Well, I wrote out how each table is joined and what the filters are for each join (since there are a couple). Adriaan, when I run this script in Query Analyzer, it comes up with the correct number of rows, which is basically all of the rows in the Objects Table, since no parameters have been passed to it via our application. I have seen the execution plan, done the showplan_all thing, but it still doesn’t make sense. I’m a relative newbie to SQL programming, even though I’ve been exposed to it for over two years. I wish this was as simple as using nested if-then-else loops in understanding the logic of the script. Perhaps I am approaching understanding this script in the wrong manner. Thanks for your all of your help, and I will continue to try and understand this view script, until I can alter it to include a few more fields form other tables in our database.
Strange – what version of Microsoft SQL Server are you using?
SQL Server 2000
Typically even experienced TSQL programmers try to avoid joining more than 5-6 tables together because of the pain that it causes in the brain trying to understand it all. I can’t imagine what it would be like to be new and trying to understand exactly what is happening in this query with 9 joins. The general reason that joins are used is to pull information from multiple tables. I want to see the employees and the name of the department they are in so I JOIN the employee table to the department table. With 9 of those going on it would be enough to pull your hair out. In your case the coder made it more complicated by using the same table (Locations) twice: FROM dbo.Locations CurLoc RIGHT OUTER JOIN
dbo.Locations PrevLoc RIGHT OUTER JOIN What would help you is if you sat down and printed out some data from each of the tables and get to know what they contain first. Then start using some examples and say "Ok I’m going to start with this value from the Locations table. Then look at the ON conditions "ON CurLoc.LocationID = CurObjLoc.LocationID" and see which field of your Locations row is needed, what the value is, and then what row in the other table you’ll be looking at. Don’t think about finding them all, just thinking about tracing 1 row through the entire thing, starting 1 JOIN at a time.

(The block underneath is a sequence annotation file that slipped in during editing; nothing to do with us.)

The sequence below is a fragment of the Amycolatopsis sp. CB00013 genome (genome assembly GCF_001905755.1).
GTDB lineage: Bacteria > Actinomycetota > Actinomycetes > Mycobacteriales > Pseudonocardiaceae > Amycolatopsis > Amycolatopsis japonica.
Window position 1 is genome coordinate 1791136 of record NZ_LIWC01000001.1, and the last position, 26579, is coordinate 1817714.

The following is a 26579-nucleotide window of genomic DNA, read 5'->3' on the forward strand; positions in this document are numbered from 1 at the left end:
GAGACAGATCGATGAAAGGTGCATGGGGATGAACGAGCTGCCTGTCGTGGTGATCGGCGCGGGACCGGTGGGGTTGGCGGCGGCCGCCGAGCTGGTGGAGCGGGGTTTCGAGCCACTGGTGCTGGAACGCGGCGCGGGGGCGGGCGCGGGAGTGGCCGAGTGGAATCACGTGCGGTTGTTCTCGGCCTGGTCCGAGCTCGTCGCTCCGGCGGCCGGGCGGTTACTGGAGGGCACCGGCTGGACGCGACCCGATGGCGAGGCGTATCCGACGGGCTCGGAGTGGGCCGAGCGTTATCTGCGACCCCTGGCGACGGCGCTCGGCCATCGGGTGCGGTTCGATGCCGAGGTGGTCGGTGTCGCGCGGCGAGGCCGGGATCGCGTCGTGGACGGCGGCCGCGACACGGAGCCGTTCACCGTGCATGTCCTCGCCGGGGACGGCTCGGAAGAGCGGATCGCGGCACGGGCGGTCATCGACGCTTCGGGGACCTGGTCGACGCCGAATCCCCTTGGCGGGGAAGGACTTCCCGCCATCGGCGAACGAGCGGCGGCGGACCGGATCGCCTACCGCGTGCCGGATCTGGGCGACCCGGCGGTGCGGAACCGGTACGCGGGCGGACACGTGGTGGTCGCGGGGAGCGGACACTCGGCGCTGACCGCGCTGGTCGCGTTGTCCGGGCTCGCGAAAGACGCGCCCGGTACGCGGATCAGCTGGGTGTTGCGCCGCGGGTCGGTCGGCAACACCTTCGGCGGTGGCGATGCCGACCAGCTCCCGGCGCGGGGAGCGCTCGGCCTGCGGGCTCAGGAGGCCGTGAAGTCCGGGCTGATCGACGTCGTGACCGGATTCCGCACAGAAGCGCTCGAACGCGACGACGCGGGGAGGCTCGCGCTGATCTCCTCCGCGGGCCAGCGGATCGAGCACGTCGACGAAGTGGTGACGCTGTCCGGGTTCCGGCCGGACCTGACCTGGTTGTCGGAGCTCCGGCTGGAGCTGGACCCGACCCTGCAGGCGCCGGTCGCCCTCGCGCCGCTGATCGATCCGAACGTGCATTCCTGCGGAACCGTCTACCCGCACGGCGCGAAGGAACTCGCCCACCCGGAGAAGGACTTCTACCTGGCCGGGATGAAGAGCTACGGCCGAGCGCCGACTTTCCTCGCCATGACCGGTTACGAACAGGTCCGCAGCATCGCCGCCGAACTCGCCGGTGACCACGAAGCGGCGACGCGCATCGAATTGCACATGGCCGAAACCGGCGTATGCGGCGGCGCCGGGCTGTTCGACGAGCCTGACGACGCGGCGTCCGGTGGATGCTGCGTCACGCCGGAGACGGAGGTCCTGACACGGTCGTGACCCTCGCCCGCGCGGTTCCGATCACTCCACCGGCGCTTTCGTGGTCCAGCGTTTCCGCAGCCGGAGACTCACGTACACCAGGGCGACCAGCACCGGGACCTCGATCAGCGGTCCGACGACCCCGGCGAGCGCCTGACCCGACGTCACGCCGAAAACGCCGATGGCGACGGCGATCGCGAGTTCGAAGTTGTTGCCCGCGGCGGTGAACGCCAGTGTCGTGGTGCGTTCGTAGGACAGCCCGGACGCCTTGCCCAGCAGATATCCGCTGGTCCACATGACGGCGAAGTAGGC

Thanks for the information druer. I’ve started looking at the output from a SHOWPLAN_TEXT setting, and I think that I’m starting to understand some stuff (of course, this is wishful thinking on my part). One of the many things that confuses me about this script is the use of multiple Right/Left Outer Joins and the Inner Joins. I wish that I could somehow redo the entire script with only Left Outer or Right Outer Joins and Inner Joins…I think that it would be much simpler to read and add other tables if necessary. One question for everyone…If the script has a Right Outer Join between two tables, can it be changed to a Left Outer Join between the two tables? In this script, there is a spot where that happens. the original script is: Locations PrevLoc Right Outer Join ObjLocations PrevObjLoc ON PrevLoc.LocationID=PrevObjLoc.LocationID and the changed script is: Locations PrevLoc Left Outer Join ObjLocations PrevObjLoc ON PrevLoc.LocationID=PrevObjLoc.LocationID I am curious why this happenned. Thanks again for looking. Tomislav
The script changes are shown in the SHOWPLAN_Text output.
You use an inner join when you know there is a full match between tables, or when you want matching rows only. You use an outer join if you can’t be certain there is a match, for example when the column on the inner table is nullable. If you select an inner join in this case, then you won’t see rows returned from the inner table that have no match: with an outer join these rows are returned, with a NULL value on columns from the outer table. This is a technique you can use to find unmatched rows: WHERE OuterTable.Column IS NULL. RIGHT or LEFT depends on which table is the inner table, and which one is mentioned first in the FROM clause. Imagine that the join is an arrow pointing from the inner table towards the outer table, hence RIGHT or LEFT. I personally tend to write everything as LEFT – you’re creating branches, so working in one direction is both natural and clear. Once you stop using the graphical view editor in EM, and just write your queries in QA, you’ll also be free of the redundant keyword OUTER.